It's fun watching people discovering the wonders of tide pools. It's also interesting to watch the constant change in water levels and all the sea life that it exposes and then hides again. This scene is of a spot just south of Bandon Oregon.
"Sea Star Bistro", Oil on Canvas, 11x14, Plein Air, Sold
I spent a weekend painting in Bandon Oregon and happened upon this great sidewalk café the Sea Star Bistro. It's just off 2nd Street and has a beautiful dining area surrounded by flowers and shrubs. It gets pretty busy at times. I caught the owner standing in the doorway checking on their patrons.
I went out painting at a friends house in Elkton, Oregon and really liked the way the path to their garden cut through this little grove of birch trees and other mixed conifers beyond. At the same time, a few rays of light marked the ground cover in the opposite direction. As the light was fleeting, I had to paint it quickly. I tried for 30 minutes and almost made it, running 5 minutes over.
Last weekend we went out to HillcrestVineyard to taste some wine. It is the oldest bonded winery in Oregon and believe me, they have some good wines. The people that work there are great and there is always an interesting crowd of visitors there. After a few tastes, I decided to set up my pochade and paint the view. Luckily I was able to still get more tastes brought outside! This is a view to the north from just outside the tasting room.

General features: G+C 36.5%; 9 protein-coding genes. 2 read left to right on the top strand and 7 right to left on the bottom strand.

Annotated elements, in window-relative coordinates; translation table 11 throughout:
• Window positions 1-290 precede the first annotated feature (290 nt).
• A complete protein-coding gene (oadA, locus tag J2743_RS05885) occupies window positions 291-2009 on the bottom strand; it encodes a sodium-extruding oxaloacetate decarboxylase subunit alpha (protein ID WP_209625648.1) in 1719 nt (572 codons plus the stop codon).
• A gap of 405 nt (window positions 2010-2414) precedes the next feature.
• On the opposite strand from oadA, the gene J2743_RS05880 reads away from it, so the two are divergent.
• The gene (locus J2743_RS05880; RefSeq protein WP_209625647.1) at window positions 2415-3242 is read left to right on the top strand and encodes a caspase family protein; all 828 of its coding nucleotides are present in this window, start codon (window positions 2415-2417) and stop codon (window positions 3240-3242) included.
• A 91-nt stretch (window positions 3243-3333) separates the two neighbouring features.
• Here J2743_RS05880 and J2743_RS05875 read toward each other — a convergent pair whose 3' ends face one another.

The last painting of the group is again above Deadline Falls. Not only is the view great but the sound of the falls below is almost deafening. On top of that, the mist coming off the falls along with the steady breeze heading up the river both help to offset the summer heat. Add to that the continual parade of Steelhead jumping the falls and you have a day on the North Umpqua.
After painting in Paul's back yard, we headed up to Oakland, Oregon. This old brick building used to be the old feed store in Oakland ages ago. I used it as a studio back in 1976 and I can't believe how good the Bull Durham sign still is. The building was vacant for a time and is now "Old Town Gardens" offering gifts, wines and vintage items. It's right on Highway 99 next to the Oakland Tavern.